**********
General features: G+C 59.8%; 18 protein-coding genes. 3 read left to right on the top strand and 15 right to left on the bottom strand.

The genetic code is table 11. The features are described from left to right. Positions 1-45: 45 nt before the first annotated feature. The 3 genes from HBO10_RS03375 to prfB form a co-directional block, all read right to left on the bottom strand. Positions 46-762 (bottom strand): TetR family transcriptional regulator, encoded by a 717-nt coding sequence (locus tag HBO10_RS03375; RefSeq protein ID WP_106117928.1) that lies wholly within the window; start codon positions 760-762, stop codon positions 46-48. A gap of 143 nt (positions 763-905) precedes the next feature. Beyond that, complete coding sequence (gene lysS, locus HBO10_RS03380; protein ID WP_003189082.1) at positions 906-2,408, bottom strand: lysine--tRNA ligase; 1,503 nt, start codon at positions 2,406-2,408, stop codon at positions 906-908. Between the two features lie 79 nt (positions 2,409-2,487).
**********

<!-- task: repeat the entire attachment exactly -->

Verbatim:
General features: G+C 59.8%; 18 protein-coding genes. 3 read left to right on the top strand and 15 right to left on the bottom strand.

The genetic code is table 11. The features are described from left to right. Positions 1-45: 45 nt before the first annotated feature. The 3 genes from HBO10_RS03375 to prfB form a co-directional block, all read right to left on the bottom strand. Positions 46-762 (bottom strand): TetR family transcriptional regulator, encoded by a 717-nt coding sequence (locus tag HBO10_RS03375; RefSeq protein ID WP_106117928.1) that lies wholly within the window; start codon positions 760-762, stop codon positions 46-48. A gap of 143 nt (positions 763-905) precedes the next feature. Beyond that, complete coding sequence (gene lysS, locus HBO10_RS03380; protein ID WP_003189082.1) at positions 906-2,408, bottom strand: lysine--tRNA ligase; 1,503 nt, start codon at positions 2,406-2,408, stop codon at positions 906-908. Between the two features lie 79 nt (positions 2,409-2,487).